A family with no history is not a family at all
“A family with no history is not a family at all.”
On June 3 and 4 we held another edition of the Europeana 1914-1918 roadshow, events where we collect family histories about that daunting era in our history. Since we started in 2011 over 180 of these events have been organised in 24 European countries. A staggering 190, 000 objects have been contributed to be digitized, varying from helmets to diaries and many, many postcards and photographs. This one was not unlike the others. A troupe of volunteer students had gathered at the Poznan Super Computer Center, Poland, home of long time Europeana partner Marcin Werla. They were trained by our collecting day veteran Frank Drauschke in the fine art of collecting and digitizing the artifacts and - at least as important - noting down the sometimes very moving stories. The only difference this time was that I was actually there to be part of something that I had been talking about since 2011 at presentations and press conferences. Reminder to self: talking to ‘real’ people and users is always worth the detour!
The first day unfolded somewhat slowly (most contributors came on the second day) but it gave me the opportunity to follow the process from start to finish very closely. Our first contributor was Ms. Elżbieta Sobiak-Rybarska.
She brought with her a number of personal photographs and postcard that had been in her family’s possession ever since the war. She told her story to two of the students who noted it down (in Polish, see the record here) as follows:
PZ03_002 Photograph of my grandfather Bronisław Sobiak taken in Berlin.
“This is the photograph of my grandfather, Bronisław Sobiak. It is the only souvenir I own connected with the father of my father. During the first world war my grandad was fighting in the Prussian Army and got severely injured in the battle of Verdun. This photo was taken in Berlin in 1916, right after he left the hospital. I remember my grandfather telling me stories from the war and also singing a lot of songs in German. He died in 1976 when I was 15 years old.” What strikes one in this photograph is the small head and body in what seems a totally oversized suit. As if the body belongs to another, much bigger man.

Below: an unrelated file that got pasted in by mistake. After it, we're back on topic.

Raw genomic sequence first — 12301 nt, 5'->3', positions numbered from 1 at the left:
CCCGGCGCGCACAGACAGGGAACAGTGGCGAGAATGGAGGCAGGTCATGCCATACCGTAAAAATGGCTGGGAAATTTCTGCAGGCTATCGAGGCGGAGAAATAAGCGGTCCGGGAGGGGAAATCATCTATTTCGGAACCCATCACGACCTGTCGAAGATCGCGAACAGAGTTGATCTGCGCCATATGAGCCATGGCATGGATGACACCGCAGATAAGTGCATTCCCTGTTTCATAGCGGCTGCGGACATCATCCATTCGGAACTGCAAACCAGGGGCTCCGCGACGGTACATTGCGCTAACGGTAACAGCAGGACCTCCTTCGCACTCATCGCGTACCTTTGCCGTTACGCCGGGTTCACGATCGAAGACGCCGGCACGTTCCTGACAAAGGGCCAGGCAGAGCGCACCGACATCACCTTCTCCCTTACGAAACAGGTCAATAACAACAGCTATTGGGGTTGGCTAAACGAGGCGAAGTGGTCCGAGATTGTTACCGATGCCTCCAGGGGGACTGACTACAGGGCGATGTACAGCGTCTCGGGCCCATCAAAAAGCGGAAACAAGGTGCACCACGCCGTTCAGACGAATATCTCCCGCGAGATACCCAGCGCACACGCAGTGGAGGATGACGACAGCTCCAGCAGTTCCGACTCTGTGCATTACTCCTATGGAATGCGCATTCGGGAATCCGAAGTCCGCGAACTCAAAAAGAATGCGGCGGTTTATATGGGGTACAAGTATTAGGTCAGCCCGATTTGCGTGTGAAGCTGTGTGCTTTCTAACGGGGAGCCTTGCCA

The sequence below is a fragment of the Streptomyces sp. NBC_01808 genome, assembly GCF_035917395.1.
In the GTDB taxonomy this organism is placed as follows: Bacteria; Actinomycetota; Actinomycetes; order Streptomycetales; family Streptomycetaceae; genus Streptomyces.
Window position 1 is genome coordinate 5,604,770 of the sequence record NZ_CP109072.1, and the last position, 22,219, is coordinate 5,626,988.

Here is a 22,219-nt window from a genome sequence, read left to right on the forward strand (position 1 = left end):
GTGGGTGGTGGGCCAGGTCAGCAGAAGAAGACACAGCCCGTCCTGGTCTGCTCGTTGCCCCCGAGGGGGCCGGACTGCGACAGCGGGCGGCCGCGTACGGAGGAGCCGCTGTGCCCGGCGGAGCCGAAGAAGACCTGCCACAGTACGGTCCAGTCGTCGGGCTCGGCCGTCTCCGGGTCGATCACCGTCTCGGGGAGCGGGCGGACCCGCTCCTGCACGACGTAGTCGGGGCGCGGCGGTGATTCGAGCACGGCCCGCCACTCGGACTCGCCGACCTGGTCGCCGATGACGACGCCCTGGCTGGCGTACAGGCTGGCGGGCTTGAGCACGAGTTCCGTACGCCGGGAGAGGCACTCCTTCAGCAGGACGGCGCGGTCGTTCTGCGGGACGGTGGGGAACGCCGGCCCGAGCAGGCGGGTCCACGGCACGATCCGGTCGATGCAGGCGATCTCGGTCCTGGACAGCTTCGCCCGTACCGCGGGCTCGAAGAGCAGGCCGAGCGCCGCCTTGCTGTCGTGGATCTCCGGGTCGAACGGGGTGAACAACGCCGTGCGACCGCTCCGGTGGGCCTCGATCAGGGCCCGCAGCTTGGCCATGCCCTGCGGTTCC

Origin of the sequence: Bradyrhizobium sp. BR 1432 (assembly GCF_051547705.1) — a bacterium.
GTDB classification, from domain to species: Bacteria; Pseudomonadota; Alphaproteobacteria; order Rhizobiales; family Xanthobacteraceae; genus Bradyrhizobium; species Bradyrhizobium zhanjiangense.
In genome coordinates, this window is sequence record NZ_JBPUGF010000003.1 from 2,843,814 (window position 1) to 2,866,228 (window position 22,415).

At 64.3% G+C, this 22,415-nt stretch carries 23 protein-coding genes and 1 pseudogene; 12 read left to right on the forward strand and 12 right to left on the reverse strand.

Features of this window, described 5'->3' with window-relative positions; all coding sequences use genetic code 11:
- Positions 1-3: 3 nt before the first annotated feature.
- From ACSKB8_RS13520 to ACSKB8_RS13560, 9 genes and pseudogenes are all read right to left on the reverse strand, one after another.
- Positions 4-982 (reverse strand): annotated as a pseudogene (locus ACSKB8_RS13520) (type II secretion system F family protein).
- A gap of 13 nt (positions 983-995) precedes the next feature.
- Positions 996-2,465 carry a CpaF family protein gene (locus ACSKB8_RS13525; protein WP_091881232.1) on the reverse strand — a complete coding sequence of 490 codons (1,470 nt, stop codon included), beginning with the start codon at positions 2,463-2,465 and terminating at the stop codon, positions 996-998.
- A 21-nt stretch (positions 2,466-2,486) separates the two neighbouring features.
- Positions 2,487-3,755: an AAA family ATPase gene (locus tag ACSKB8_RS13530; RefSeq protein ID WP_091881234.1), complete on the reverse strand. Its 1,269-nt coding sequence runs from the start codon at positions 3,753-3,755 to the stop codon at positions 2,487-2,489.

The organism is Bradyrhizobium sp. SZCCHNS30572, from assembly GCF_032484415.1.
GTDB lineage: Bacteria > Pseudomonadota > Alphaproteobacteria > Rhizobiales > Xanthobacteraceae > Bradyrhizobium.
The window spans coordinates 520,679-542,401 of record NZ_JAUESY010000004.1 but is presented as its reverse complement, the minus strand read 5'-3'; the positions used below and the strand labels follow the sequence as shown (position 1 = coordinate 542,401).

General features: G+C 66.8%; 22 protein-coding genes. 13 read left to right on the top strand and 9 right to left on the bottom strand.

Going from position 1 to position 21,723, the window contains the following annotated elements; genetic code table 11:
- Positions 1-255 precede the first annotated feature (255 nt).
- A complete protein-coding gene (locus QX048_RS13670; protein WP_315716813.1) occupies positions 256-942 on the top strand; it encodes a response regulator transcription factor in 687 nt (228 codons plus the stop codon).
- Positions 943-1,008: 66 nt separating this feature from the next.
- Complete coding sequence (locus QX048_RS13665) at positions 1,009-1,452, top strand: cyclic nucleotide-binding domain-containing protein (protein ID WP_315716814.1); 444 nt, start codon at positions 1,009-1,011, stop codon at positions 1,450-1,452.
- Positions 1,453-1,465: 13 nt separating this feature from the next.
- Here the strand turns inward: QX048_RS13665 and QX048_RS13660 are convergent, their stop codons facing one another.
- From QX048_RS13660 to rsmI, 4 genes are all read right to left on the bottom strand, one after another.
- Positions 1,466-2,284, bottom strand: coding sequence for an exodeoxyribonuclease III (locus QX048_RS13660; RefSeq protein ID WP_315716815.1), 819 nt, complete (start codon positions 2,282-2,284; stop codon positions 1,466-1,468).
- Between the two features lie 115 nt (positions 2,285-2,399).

Afterwards we interviewed Mrs .Sobiak separately for a project we are undertaking to understand the impact of the 14-18 collection, to see if it actually makes a difference? We asked her why these images were so important to her. She replied: “A family with no history is not a family at all”. Her grandfather was always weeping while singing the German songs. She said like she was feeling the pain he experienced during the war through him when she heard him. “This is what I want to transmit to future generations. This is why this project is of such crucial importance.”
A video showing Mrs. Sobiak-Rybarska, telling the story of her grandfather who was wounded in Verdun.
That is a lot of responsibility. I left Poznan reinvigorated and with the feeling that collecting people’s stories is as important as digitizing the objects and safeguarding them for the future. How do we make sure future generations can not only read the facts but also understand the emotions behind the metadata? How do we translate the energy that is unleashed when people ‘unload’ their story by expressing them to us in a room, to a compelling online experience? Currently they end up being part of a large corpus of individual narratives but we have yet to uncover the pan-European story that runs through all of them. This will require a lot of work to transcribe and translate the texts. But if we don’t do this we will have failed. A European union without a history is no union at all.